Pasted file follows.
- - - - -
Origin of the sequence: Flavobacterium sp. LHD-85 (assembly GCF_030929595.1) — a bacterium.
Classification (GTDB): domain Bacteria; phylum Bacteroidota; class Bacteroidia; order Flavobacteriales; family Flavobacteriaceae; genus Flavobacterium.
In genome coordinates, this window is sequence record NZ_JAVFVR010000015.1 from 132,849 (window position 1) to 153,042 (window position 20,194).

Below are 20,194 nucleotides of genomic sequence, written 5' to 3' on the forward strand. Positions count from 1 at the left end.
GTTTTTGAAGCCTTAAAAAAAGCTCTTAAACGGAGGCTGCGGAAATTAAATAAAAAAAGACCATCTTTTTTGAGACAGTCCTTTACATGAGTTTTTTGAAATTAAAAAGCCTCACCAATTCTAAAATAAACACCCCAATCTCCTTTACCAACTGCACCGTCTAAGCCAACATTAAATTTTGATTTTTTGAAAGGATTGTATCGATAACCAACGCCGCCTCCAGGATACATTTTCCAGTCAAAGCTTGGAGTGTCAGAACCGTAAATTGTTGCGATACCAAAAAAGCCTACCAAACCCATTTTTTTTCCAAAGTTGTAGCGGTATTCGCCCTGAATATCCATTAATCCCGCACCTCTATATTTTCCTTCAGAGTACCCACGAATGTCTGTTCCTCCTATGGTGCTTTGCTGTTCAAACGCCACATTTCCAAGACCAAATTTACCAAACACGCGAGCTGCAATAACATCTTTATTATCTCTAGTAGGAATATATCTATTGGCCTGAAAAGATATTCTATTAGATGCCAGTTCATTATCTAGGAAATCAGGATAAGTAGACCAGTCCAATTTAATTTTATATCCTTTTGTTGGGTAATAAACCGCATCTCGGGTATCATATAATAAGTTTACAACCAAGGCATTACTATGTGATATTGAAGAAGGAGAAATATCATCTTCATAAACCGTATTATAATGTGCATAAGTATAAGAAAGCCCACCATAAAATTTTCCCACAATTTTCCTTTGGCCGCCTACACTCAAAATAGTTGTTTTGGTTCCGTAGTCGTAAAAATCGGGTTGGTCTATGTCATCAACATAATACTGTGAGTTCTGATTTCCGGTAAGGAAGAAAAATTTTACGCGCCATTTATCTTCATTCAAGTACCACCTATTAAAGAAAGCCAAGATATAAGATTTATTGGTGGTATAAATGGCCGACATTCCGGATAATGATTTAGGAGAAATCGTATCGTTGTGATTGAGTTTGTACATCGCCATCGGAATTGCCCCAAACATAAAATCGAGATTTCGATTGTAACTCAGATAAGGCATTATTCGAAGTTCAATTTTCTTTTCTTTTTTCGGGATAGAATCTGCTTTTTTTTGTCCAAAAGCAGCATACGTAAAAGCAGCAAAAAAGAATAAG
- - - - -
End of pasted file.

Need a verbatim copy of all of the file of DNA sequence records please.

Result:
Origin of the sequence: Flavobacterium sp. LHD-85 (assembly GCF_030929595.1) — a bacterium.
Classification (GTDB): domain Bacteria; phylum Bacteroidota; class Bacteroidia; order Flavobacteriales; family Flavobacteriaceae; genus Flavobacterium.
In genome coordinates, this window is sequence record NZ_JAVFVR010000015.1 from 132,849 (window position 1) to 153,042 (window position 20,194).

Below are 20,194 nucleotides of genomic sequence, written 5' to 3' on the forward strand. Positions count from 1 at the left end.
GTTTTTGAAGCCTTAAAAAAAGCTCTTAAACGGAGGCTGCGGAAATTAAATAAAAAAAGACCATCTTTTTTGAGACAGTCCTTTACATGAGTTTTTTGAAATTAAAAAGCCTCACCAATTCTAAAATAAACACCCCAATCTCCTTTACCAACTGCACCGTCTAAGCCAACATTAAATTTTGATTTTTTGAAAGGATTGTATCGATAACCAACGCCGCCTCCAGGATACATTTTCCAGTCAAAGCTTGGAGTGTCAGAACCGTAAATTGTTGCGATACCAAAAAAGCCTACCAAACCCATTTTTTTTCCAAAGTTGTAGCGGTATTCGCCCTGAATATCCATTAATCCCGCACCTCTATATTTTCCTTCAGAGTACCCACGAATGTCTGTTCCTCCTATGGTGCTTTGCTGTTCAAACGCCACATTTCCAAGACCAAATTTACCAAACACGCGAGCTGCAATAACATCTTTATTATCTCTAGTAGGAATATATCTATTGGCCTGAAAAGATATTCTATTAGATGCCAGTTCATTATCTAGGAAATCAGGATAAGTAGACCAGTCCAATTTAATTTTATATCCTTTTGTTGGGTAATAAACCGCATCTCGGGTATCATATAATAAGTTTACAACCAAGGCATTACTATGTGATATTGAAGAAGGAGAAATATCATCTTCATAAACCGTATTATAATGTGCATAAGTATAAGAAAGCCCACCATAAAATTTTCCCACAATTTTCCTTTGGCCGCCTACACTCAAAATAGTTGTTTTGGTTCCGTAGTCGTAAAAATCGGGTTGGTCTATGTCATCAACATAATACTGTGAGTTCTGATTTCCGGTAAGGAAGAAAAATTTTACGCGCCATTTATCTTCATTCAAGTACCACCTATTAAAGAAAGCCAAGATATAAGATTTATTGGTGGTATAAATGGCCGACATTCCGGATAATGATTTAGGAGAAATCGTATCGTTGTGATTGAGTTTGTACATCGCCATCGGAATTGCCCCAAACATAAAATCGAGATTTCGATTGTAACTCAGATAAGGCATTATTCGAAGTTCAATTTTCTTTTCTTTTTTCGGGATAGAATCTGCTTTTTTTTGTCCAAAAGCAGCATACGTAAAAGCAGCAAAAAAGAATAAG